Starting in Cycle 21 the spectral resolutions of the FUV G130M 1055 and 1096 central wavelengths settings were substantially increased above the values offered during earlier cycles and, when combined with the 1222 setting first offered in Cycle 20, this now allows resolutions of 7300 to 11,000 to be obtained at any wavelength between 900 and 1150 Å
(see Figure 5.5
). Users should note, however, that for each of these modes the focus values have been set to optimize the resolution over a limited part of their wavelength range, and it will be necessary to use multiple settings to get the maximum resolution over this full range. At longer wavelengths the resolutions offered by any of these settings will be inferior to those available with the original complement of G130M central wavelength settings (1291, 1300, 1309, 1318, and 1327).
Users should also note that targets that are too bright to observe at longer wavelengths with the COS G130M grating may be observable on Segment B with the 1055 and 1096 settings by turning off Segment A, which covers longer wavelengths. However, in this case there is no usable TAGFLASH wavelength calibration lamp spectrum recorded because there are no visible wavelength calibration lines that fall on Segment B. As a result, the spectrum observed on Segment B cannot be corrected for mechanism drift or zero-point offsets. In such cases, for each CENWAVE and FP-POS position, a separate GO-wavecal exposure should be taken with Segment A “on” immediately adjacent to the Segment B science observations. This Segment A wavecal will allow the zero-point offset of the wavelength scale of Segment B to be corrected to within 10 pixels.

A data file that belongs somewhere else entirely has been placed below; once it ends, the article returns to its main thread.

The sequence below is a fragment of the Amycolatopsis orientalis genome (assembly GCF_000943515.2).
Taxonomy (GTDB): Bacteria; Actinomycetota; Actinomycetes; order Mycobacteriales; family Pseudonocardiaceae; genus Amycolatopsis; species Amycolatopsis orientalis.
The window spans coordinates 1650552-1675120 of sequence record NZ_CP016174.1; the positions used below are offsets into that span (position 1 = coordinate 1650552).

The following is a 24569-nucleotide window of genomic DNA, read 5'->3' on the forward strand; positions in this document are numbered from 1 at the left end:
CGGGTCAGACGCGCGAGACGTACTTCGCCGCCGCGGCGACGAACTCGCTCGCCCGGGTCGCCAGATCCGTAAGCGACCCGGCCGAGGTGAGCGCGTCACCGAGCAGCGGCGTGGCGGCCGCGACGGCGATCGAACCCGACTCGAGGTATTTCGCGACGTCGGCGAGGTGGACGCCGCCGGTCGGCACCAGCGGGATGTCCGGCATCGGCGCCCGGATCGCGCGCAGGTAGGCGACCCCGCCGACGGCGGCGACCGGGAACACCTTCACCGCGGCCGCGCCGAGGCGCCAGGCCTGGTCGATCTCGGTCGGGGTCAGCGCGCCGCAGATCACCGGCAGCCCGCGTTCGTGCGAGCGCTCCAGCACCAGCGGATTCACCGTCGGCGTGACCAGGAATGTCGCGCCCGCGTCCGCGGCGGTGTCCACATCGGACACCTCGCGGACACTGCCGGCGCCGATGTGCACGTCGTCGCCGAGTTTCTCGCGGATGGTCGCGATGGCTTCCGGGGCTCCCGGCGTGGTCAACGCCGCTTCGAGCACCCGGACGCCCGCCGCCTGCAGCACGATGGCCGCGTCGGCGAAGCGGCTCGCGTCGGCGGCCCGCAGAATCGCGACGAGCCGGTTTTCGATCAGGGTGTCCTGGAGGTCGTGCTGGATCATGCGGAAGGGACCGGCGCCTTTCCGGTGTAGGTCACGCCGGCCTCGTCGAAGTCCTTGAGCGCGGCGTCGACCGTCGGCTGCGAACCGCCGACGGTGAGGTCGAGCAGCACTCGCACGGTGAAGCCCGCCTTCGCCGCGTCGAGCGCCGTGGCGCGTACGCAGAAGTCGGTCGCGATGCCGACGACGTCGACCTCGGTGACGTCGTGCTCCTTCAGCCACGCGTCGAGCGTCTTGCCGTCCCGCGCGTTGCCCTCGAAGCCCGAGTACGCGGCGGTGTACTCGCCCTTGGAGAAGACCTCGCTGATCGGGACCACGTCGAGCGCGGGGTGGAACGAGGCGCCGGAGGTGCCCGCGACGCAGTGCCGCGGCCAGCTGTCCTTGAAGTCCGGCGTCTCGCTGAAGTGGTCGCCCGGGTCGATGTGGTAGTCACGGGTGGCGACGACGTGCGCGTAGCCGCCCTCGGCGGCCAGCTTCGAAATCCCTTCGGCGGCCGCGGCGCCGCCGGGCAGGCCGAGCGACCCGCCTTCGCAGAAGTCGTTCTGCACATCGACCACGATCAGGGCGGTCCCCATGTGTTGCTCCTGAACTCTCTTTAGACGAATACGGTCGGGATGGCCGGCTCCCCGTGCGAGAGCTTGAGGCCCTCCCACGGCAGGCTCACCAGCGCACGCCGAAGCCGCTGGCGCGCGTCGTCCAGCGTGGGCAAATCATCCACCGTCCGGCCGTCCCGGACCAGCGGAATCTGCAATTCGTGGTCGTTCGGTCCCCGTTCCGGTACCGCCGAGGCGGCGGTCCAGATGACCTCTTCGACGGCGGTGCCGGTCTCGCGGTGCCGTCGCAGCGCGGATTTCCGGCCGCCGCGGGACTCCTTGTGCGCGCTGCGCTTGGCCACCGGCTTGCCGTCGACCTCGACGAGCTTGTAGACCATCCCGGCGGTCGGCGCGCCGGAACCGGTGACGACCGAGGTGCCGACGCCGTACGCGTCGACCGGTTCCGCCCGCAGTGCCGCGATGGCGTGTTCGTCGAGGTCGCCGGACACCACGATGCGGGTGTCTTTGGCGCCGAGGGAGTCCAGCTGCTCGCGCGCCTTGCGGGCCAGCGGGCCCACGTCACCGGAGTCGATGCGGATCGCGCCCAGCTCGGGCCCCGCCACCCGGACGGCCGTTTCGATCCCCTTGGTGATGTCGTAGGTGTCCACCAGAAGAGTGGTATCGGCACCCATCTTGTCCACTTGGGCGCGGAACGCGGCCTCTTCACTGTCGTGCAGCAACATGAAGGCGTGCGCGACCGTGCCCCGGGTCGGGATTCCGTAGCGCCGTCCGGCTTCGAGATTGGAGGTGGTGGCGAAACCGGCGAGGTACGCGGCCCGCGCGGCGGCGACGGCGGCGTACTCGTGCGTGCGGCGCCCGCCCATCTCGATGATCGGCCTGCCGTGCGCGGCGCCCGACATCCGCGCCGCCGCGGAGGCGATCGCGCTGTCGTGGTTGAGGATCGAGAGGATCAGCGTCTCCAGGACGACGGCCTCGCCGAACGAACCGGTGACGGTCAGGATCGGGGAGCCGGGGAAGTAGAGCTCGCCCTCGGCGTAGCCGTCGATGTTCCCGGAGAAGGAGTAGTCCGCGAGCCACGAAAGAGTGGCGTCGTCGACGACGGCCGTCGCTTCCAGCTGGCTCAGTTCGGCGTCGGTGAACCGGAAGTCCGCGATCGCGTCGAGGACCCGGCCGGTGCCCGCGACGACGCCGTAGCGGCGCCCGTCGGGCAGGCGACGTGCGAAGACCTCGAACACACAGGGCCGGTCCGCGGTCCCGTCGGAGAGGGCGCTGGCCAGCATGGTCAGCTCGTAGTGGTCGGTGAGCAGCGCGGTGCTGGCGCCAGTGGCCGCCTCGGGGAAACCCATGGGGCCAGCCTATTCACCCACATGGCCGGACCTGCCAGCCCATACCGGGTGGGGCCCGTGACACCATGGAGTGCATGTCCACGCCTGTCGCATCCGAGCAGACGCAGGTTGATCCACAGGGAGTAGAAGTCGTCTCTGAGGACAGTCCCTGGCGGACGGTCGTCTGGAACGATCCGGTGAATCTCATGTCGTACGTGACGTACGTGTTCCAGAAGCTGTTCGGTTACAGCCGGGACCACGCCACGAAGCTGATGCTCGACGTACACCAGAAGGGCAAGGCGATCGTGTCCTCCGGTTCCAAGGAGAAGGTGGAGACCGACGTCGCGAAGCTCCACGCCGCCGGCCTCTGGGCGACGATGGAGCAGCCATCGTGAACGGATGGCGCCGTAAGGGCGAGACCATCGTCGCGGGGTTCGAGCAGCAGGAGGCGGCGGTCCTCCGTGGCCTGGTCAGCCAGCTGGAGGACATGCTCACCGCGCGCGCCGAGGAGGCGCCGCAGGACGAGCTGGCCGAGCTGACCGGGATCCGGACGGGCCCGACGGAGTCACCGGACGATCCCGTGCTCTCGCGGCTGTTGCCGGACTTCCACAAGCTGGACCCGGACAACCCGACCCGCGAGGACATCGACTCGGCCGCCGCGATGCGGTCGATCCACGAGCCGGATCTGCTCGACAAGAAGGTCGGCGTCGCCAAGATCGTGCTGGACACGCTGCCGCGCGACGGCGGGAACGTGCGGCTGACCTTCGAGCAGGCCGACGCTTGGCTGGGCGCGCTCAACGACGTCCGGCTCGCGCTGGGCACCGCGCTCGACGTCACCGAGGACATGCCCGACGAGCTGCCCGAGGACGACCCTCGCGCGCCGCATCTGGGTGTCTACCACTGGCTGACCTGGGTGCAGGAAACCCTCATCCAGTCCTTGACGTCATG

Several minutes are required to reconfigure the COS FUV detector each time the segments are powered on or off. However, with careful planning much of this overhead can often be hidden in the occultations or other overheads. Additional details and examples of observing scenarios can be found in Chapter 5
and in Section 9.7
“Examples of Orbit Estimates”.